Tens of thousands of Armenians gathered in the capital of Yerevan under cloudy skies Saturday to remember mass killings of Armenians by Ottoman Turks.
Rain fell as they placed flowers at a hilltop memorial on the 95th anniversary of the World War I-era deaths.
Armenian President Serzh Sarkisyan thanked countries all over the world, including Turkey, that "understand the importance of preventing crimes against humanity."
Armenia says the killings of an estimated 1.5 million Armenians between 1915 and 1923 constituted genocide, a charge rejected by Turkey. Turkey says the death toll is greatly exaggerated, and that the Armenians died in a civil war that accompanied the collapse of the Ottoman Empire.
U.S. President Barack Obama released a statement Saturday calling the killings "one of the worst atrocities of the 20th century" but avoided using the term, genocide.
Mr. Obama said he is encouraged by dialogue between Turks and Armenians, and within Turkey over what he called "this painful history."
Turkey briefly recalled its ambassador to the United States after a U.S. congressional panel passed a resolution labeling the World War I-era killings a genocide.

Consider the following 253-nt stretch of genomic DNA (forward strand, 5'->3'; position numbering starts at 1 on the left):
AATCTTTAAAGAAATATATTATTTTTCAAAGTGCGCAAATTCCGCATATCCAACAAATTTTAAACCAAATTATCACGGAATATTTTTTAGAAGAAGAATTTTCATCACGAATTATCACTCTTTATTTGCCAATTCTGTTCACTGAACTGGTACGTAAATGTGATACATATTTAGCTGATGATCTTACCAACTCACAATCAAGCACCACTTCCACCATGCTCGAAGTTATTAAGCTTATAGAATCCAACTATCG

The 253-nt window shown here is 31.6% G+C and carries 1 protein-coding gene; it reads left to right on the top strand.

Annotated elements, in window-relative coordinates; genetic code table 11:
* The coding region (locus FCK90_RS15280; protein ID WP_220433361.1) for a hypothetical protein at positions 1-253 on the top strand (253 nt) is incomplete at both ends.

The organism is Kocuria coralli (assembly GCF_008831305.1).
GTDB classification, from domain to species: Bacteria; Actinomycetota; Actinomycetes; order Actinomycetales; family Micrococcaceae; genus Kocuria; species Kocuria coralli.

Turkish officials have also been pressuring U.S. officials to make sure the measure is not ratified by the full House of Representatives.
The killings, which Armenians call the Meds Yeghern, were also commemorated in several major cities around the world, including Moscow, Beirut and Jerusalem.
The day was also marked by human rights activists in the Turkish city of Istanbul. They gathered outside a railway station holding pictures of Armenians killed during World War One. They later threw flowers into the water a sign or mourning.
This year's anniversary comes as efforts to normalize relations between Armenia and Turkey have broken down.
Despite the renewed tensions, Turkish Prime Minister Recep Tayyip Erdogan has said his government is committed to normalizing ties with Armenia.
Some information for this report was provided by AFP, AP and Reuters.